School is over and the exhilarated squeal that began in January from the teachers I know has become a well-deserved, deafening roar. Being a teacher is a challenge, gift and a burden. I have several friends who are teachers and since I was a student who tried to get away with more than I should have, I know it’s tough. I have kids and they don’t say “thank you” without prompting as often as I’d like and it can be discouraging and disheartening to give and give only to receive complaints or more demands.
So, I thought I’d take this opportunity to say “thank you”. To the teachers who are
scrambling to the exit heading into the summer, please know that your students will remember you and you may have made an impact you’ll never know. I remember some of the academics they taught, but I remember more of how I was treated and their method for education. I don’t know where they all are today, but I’d like to say thank you. I don’t have a memory for every single teacher, but here we are a few:
Mrs. Stanchina, First Grade: I spent a lot of time practicing saying her name and enjoyed how she would hold the book open with one hand for us all to see the pictures. So, thank you.
Mrs. Sullivan, Third Grade: She was beautiful. Long blonde hair with hot pink nails. She was a newlywed and her husband ran the Outback Steakhouse. I thought she was divine. When I wrote on a worksheet that I wanted my honeymoon to be in Hawaii, she circled it and said she did too! Mrs. Sullivan and I were just the same, so cool. So, thank you.
Mrs. Grider, Fourth Grade: She was tall and thin and had short hair, like my mom. She was nice and fun but not soft and fuzzy…kind of like my mom. One time, my braid fell out and she combed my hair back into a braid and I thought it was so nice to be taken care of that way. I remember leaving class one Friday and walking down the long boardwalk from our portable classroom to the main sidewalk when I heard her shout with glee to another teacher “It’s Friday! Pay day!” with her hands raised in the air. They were so excited and it was kinda funny to see my teacher as a person like that. So, thank you.
Mrs. Hulsey: Her name sounded like my maiden name, Hull, so we were cool. This is the year I learned I actually had to study. I learned it the hard way. I’d get an F one week and an A the next (depending on whether I was grounded from poor grades or not). I don’t think I’d ever had a bad grade before that class. It was an interesting experience. So, thank you.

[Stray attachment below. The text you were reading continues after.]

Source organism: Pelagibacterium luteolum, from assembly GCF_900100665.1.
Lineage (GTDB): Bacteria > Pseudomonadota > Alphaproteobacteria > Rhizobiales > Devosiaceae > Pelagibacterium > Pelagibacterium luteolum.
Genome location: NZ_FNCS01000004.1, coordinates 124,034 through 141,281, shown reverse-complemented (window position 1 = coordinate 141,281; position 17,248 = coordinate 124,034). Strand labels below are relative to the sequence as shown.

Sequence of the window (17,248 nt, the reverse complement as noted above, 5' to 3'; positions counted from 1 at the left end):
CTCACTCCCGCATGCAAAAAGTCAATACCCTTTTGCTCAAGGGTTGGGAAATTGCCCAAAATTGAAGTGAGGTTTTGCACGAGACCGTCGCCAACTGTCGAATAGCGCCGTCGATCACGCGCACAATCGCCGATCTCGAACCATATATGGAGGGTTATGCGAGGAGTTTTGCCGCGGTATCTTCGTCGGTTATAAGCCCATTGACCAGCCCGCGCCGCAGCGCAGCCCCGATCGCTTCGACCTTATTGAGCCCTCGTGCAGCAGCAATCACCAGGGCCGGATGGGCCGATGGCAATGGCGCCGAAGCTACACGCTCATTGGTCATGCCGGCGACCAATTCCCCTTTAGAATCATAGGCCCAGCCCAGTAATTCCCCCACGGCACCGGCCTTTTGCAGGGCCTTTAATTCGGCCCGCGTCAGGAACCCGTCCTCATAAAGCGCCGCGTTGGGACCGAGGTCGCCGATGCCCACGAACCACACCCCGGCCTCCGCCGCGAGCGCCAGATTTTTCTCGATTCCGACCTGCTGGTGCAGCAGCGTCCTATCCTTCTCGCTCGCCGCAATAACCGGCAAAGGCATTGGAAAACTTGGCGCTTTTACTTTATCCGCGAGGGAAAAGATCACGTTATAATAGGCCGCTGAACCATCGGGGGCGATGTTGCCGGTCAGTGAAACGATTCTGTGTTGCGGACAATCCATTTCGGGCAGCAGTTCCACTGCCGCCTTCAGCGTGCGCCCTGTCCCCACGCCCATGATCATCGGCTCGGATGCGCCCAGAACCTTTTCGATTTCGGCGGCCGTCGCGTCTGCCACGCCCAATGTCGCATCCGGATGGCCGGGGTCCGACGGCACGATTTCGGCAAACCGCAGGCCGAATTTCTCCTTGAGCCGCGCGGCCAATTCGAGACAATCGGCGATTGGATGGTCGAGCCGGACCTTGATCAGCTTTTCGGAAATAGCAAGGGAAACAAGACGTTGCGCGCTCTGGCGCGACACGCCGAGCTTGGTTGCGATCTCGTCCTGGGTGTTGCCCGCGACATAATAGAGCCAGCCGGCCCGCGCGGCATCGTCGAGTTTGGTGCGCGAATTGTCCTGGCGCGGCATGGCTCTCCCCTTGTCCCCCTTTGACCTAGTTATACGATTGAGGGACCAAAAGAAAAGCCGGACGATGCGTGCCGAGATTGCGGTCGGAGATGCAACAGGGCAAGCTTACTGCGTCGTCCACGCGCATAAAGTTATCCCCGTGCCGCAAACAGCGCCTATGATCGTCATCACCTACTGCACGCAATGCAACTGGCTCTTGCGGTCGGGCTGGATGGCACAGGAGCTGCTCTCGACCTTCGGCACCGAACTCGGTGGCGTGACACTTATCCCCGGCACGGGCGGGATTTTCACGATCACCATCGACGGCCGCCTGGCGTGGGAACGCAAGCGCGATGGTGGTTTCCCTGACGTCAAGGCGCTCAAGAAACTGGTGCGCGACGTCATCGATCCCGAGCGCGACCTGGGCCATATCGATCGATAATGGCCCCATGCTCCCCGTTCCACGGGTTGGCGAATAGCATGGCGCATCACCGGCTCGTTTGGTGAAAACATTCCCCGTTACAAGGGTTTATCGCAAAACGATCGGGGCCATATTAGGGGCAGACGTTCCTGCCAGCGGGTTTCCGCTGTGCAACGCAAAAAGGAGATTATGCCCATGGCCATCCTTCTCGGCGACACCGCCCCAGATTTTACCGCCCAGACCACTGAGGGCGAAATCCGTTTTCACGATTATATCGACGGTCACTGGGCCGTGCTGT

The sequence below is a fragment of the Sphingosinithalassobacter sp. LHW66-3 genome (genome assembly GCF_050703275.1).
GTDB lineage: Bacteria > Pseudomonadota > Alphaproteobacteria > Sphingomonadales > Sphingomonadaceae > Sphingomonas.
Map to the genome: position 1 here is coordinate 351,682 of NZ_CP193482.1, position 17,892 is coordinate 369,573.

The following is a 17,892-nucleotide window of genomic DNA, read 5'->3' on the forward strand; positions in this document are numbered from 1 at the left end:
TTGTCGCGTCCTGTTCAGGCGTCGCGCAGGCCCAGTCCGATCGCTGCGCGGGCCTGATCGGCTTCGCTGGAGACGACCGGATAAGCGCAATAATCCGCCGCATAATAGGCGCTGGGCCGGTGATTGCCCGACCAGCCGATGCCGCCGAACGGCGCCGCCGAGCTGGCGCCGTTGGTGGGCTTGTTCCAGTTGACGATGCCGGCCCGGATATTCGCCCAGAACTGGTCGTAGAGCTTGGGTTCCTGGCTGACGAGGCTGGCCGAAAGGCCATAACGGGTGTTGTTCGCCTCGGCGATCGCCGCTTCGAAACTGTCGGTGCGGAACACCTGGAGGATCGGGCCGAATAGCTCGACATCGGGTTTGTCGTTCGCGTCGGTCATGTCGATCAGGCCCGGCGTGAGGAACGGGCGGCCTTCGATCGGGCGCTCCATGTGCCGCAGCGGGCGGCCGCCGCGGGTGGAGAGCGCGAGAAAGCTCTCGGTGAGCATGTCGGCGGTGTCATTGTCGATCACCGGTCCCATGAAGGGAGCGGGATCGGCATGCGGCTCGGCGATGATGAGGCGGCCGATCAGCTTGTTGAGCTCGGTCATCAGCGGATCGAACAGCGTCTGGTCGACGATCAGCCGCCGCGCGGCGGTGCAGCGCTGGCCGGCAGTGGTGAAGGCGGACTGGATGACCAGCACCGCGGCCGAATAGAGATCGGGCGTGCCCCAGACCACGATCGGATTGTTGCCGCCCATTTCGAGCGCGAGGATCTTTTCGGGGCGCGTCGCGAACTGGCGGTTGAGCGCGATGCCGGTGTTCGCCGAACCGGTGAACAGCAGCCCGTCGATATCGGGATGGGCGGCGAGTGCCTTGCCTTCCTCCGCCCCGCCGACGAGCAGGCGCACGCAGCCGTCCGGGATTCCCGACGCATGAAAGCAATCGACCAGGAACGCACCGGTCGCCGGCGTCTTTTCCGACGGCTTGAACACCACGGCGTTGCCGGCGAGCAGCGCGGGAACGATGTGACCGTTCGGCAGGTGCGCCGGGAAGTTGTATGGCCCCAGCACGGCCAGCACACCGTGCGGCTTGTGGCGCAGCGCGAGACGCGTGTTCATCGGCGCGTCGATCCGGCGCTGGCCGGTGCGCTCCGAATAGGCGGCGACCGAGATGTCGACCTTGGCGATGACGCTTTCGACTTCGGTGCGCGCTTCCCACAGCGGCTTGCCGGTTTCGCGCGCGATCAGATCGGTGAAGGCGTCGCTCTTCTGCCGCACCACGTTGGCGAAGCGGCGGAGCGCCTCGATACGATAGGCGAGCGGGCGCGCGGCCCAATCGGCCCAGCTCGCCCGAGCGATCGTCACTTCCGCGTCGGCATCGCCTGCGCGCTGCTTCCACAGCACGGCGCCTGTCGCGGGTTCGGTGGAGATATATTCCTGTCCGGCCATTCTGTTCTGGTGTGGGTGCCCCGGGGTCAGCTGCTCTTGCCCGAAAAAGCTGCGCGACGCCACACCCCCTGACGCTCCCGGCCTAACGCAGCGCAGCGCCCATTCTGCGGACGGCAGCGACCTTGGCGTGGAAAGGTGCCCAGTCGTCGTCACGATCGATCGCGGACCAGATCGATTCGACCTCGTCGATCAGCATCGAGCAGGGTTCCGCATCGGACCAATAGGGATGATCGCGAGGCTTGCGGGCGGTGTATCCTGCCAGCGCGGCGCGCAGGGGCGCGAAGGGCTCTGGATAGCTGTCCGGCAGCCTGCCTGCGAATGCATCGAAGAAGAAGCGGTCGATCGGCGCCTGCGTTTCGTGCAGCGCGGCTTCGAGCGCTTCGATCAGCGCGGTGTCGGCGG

Miss Swallow, elementary school: She was my music teacher all five years and she was the best. She produced our ensemble productions and I participated every year I was eligible. This is when I first became interested in theater. Thank you for not keeping us in rehearsal all night like you threatened to until that person who said “snap!” at the wrong moment in the song came forward (it was me and I was terrified). Thank you for putting everything together, staying late, teaching us music and making it fun. Thanks for teaching me the recorder and arranging for us to play at the Olive Garden that one time. I felt like we were big time then and you didn’t have to do that. So, thank you.
Middle school is when I got a whole bunch of teachers, so I definitely don’t remember them all. I do remember Mrs. Dietz and Mrs. Odom though and this is when I learned about shame and grace.
Mrs. Dietz and Mrs. Odom were sisters and I had them as teachers for science and math respectively (I think). I was very involved in writing notes between friends with fun hand-lettering and creative folding processes. I wasn’t very good at the folding, but I always had a lot to say (imagine that). One day, I was bored in Mrs. Dietz’s class and began writing about her outfit in the letter I was writing to a friend. I was very rude and thoughtless. And then I accidentally dropped the note on the floor and went on to my next class.
Mrs. Odom pulled me aside the next day and told me how much I had hurt her sister. I won’t go in to detail, but it was an incredibly low moment for me. I was mortified and when my actions were brought in to the light, it was so glaring how wrong I was.
I wasn’t quite mature enough to apologize face-to-face, so I wrote Mrs. Dietz an apology and left it on her desk in secret. The next day, she grabbed me in the biggest, sweetest, most gracious hug. Mrs. Odom never held it against me and neither did Mrs. Dietz. I am so glad Mrs. Odom said something to me about my actions and I am even more grateful to Mrs. Dietz for demonstrating what unconditional forgiveness is. So, thank you.